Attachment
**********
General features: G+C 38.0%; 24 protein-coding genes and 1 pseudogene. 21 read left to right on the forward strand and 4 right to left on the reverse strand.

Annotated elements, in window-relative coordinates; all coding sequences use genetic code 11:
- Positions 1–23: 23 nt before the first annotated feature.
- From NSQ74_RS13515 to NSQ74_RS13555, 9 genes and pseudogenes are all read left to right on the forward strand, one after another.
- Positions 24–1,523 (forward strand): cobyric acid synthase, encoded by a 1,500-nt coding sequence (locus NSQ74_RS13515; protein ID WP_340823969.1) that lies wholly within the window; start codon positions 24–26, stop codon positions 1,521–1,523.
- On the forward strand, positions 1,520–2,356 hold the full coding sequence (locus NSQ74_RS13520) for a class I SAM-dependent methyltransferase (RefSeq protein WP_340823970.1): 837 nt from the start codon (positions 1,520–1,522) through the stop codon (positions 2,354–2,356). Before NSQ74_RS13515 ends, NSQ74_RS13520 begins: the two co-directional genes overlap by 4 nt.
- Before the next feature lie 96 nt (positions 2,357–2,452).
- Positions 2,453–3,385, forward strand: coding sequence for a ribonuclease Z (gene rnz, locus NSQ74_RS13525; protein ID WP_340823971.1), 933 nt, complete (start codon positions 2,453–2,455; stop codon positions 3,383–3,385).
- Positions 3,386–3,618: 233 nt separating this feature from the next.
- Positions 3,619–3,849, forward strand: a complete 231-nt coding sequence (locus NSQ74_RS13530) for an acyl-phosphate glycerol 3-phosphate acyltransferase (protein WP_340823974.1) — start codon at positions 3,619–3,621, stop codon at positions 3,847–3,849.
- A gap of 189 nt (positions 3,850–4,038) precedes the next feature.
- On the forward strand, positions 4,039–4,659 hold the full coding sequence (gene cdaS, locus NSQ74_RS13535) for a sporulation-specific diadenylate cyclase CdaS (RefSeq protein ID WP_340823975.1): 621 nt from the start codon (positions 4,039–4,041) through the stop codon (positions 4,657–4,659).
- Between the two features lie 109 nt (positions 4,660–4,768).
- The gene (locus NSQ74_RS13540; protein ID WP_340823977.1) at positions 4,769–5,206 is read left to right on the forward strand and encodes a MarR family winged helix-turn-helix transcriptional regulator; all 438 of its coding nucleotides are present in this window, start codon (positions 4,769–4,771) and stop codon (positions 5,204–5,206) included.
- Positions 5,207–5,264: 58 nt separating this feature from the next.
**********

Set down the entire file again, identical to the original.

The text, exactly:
General features: G+C 38.0%; 24 protein-coding genes and 1 pseudogene. 21 read left to right on the forward strand and 4 right to left on the reverse strand.

Annotated elements, in window-relative coordinates; all coding sequences use genetic code 11:
- Positions 1–23: 23 nt before the first annotated feature.
- From NSQ74_RS13515 to NSQ74_RS13555, 9 genes and pseudogenes are all read left to right on the forward strand, one after another.
- Positions 24–1,523 (forward strand): cobyric acid synthase, encoded by a 1,500-nt coding sequence (locus NSQ74_RS13515; protein ID WP_340823969.1) that lies wholly within the window; start codon positions 24–26, stop codon positions 1,521–1,523.
- On the forward strand, positions 1,520–2,356 hold the full coding sequence (locus NSQ74_RS13520) for a class I SAM-dependent methyltransferase (RefSeq protein WP_340823970.1): 837 nt from the start codon (positions 1,520–1,522) through the stop codon (positions 2,354–2,356). Before NSQ74_RS13515 ends, NSQ74_RS13520 begins: the two co-directional genes overlap by 4 nt.
- Before the next feature lie 96 nt (positions 2,357–2,452).
- Positions 2,453–3,385, forward strand: coding sequence for a ribonuclease Z (gene rnz, locus NSQ74_RS13525; protein ID WP_340823971.1), 933 nt, complete (start codon positions 2,453–2,455; stop codon positions 3,383–3,385).
- Positions 3,386–3,618: 233 nt separating this feature from the next.
- Positions 3,619–3,849, forward strand: a complete 231-nt coding sequence (locus NSQ74_RS13530) for an acyl-phosphate glycerol 3-phosphate acyltransferase (protein WP_340823974.1) — start codon at positions 3,619–3,621, stop codon at positions 3,847–3,849.
- A gap of 189 nt (positions 3,850–4,038) precedes the next feature.
- On the forward strand, positions 4,039–4,659 hold the full coding sequence (gene cdaS, locus NSQ74_RS13535) for a sporulation-specific diadenylate cyclase CdaS (RefSeq protein ID WP_340823975.1): 621 nt from the start codon (positions 4,039–4,041) through the stop codon (positions 4,657–4,659).
- Between the two features lie 109 nt (positions 4,660–4,768).
- The gene (locus NSQ74_RS13540; protein ID WP_340823977.1) at positions 4,769–5,206 is read left to right on the forward strand and encodes a MarR family winged helix-turn-helix transcriptional regulator; all 438 of its coding nucleotides are present in this window, start codon (positions 4,769–4,771) and stop codon (positions 5,204–5,206) included.
- Positions 5,207–5,264: 58 nt separating this feature from the next.